- Your data retention schedules and rationale
- Evidence of due diligence around your selected legal bases
- Details of any third parties that come in contact with the data, including any overseas offices
- Records of security measures taken by your business, in both technology and organization
- The process for identifying a data breach and notifying the appropriate parties within 72 hours of detection
- with the opt-out methods clearly stated*
- Updated contracts with third-party vendors to ensure they’re also GDPR-compliant
All documentation should be in writing, and you should implement a review process in to ensure that all policies stay compliant, especially as your business grows or as the GDPR itself evolves. This brings us to the next point…
Assign a Data Protection Officer, if necessary
Any business with over 250 employees must appoint a dedicated Data Protection Officer (DPO), who will ensure that the business collects and secures personal data responsibly. Some companies may hire for this role specifically, while others may delegate the title — and hefty responsibilities — to an existing team member.
Revise how your users give consent and opt out
A main component about GDPR is that you must collect unambiguous, proactive consent from users. No pre-ticked boxes or vague promises of “not spamming” anyone.
You should also ensure there’s a way for users to opt-out of marketing communication at any time.
How Quaderno complies with GDPR
A main concept of the GDPR is the Accountability Principle, which states that any data controller (i.e.- business) must be able to demonstrate how they’re complying with the law. Consider this blog post part of our GDPR compliance!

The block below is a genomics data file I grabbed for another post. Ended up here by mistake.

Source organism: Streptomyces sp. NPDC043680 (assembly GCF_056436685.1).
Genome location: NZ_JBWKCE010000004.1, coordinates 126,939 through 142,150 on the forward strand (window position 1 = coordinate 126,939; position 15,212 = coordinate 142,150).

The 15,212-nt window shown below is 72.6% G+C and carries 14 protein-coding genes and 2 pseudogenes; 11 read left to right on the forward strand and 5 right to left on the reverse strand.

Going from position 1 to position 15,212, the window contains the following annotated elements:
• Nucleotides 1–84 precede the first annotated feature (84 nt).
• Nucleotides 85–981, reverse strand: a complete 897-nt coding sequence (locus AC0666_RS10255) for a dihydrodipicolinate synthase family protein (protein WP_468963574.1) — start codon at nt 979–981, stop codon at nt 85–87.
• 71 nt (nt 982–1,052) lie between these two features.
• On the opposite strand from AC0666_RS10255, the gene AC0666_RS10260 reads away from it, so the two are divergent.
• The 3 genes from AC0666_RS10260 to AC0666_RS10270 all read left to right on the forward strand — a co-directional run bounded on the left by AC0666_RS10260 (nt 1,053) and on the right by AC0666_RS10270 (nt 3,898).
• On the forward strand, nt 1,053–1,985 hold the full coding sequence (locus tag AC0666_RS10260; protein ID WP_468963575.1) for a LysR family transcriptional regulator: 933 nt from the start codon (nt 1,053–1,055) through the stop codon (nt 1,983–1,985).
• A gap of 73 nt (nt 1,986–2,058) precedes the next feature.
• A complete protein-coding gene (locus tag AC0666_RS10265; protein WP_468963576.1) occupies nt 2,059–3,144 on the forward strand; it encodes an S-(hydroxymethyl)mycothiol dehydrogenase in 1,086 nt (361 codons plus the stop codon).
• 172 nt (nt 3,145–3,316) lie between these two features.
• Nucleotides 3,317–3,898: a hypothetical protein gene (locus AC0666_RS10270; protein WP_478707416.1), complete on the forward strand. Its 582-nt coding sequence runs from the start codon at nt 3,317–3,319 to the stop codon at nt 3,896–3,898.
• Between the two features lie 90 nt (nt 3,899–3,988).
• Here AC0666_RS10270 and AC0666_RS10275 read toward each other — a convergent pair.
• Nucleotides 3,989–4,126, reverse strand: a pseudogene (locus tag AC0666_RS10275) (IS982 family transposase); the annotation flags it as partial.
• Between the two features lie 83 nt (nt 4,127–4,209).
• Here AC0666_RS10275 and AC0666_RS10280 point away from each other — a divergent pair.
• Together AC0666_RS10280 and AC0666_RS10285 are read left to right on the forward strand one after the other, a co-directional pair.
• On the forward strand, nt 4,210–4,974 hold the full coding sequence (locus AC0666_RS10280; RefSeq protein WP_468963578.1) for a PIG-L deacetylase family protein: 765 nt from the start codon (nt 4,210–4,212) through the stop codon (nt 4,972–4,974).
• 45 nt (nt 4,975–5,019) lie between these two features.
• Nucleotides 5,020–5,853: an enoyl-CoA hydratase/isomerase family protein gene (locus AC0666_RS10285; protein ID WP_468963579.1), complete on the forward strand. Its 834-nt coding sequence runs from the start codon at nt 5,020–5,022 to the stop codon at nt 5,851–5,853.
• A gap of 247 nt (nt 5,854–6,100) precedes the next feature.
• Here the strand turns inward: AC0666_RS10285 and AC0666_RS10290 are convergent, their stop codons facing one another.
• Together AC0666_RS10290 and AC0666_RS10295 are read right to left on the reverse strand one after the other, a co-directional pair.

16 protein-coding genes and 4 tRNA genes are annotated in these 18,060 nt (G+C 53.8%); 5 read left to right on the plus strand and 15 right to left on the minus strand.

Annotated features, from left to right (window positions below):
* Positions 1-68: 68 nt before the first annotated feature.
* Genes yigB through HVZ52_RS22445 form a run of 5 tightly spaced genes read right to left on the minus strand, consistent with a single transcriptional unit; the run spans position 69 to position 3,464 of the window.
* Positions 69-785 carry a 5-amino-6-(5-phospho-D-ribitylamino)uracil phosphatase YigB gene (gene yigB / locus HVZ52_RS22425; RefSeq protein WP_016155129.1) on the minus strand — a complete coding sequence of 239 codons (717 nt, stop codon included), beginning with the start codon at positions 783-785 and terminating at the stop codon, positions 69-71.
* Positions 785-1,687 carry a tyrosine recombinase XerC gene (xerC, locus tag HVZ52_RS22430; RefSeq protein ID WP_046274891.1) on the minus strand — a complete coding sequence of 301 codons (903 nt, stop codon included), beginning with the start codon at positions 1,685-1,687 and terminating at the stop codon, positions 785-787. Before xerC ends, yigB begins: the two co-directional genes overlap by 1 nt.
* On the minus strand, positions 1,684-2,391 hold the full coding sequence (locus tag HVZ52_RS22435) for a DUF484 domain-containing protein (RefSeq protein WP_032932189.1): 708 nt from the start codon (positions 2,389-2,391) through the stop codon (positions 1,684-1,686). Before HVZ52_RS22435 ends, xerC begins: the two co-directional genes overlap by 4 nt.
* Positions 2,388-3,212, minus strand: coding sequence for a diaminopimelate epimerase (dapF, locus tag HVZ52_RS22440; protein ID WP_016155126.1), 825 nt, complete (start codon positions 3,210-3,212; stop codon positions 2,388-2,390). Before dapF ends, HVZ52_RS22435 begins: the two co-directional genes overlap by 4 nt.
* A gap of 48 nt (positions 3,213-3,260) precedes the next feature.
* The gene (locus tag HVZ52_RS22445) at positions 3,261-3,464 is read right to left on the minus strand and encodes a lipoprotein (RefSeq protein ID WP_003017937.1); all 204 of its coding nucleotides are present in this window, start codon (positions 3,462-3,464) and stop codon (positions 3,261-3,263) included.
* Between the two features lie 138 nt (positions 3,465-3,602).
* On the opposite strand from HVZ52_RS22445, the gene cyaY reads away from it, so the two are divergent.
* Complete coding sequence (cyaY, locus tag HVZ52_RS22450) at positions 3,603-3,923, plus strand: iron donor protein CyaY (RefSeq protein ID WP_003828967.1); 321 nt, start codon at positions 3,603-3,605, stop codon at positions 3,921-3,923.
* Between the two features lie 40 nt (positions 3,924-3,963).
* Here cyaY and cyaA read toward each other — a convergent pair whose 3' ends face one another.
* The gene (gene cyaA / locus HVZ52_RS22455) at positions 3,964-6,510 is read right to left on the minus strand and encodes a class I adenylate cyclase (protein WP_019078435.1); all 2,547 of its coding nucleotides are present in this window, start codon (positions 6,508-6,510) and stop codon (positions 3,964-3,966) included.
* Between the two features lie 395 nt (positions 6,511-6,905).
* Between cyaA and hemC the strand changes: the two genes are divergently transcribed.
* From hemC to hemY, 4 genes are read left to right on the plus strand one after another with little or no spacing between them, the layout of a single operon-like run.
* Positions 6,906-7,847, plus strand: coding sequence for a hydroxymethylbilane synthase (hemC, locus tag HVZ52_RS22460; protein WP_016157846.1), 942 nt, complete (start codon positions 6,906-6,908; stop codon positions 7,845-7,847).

Truth be told, we were almost already in line with GDPR even before it was announced, since the Spanish Data Protection Law is pretty strict. The main adjustment for us at Quaderno was to be more transparent about our practices and to track that our suppliers comply with the GDPR, too.
The main change for us has been in marketing. Over the years, we obtained many leads without the explicit consent that the GDPR now requires. So, we had to backtrack a bit. We’ve asked all of our existing users and subscribers to please re-consent to receiving Quaderno messages and content. Moving forward, we ask users to give consent on all the forms we use, such as various support forms, sign-up forms or newsletter subscription forms.
Here’s a quick list of all the revisions we’ve made to ensure we comply with GDPR:
- Asking for renewed confirmation from current subscribers about whether they want to continue receiving emails.
- No longer storing or using data without explicit consent. We only use the data for contract-related matters, like the use of the Quaderno app.
- Added consent checkboxes in the app to receive notifications.
- Updated our terms of service to include clear details of our data processing.
- Updated our data processing agreement. Here we provide the details of the third parties we use, which data we store and how we use it. We also explain that all of our third parties comply with the law.
That’s all from us on the topic! We hope you’ve found this blog post helpful, but please also check with resources below. Our advice is just our own understanding, not certified legal guidance. Best of luck!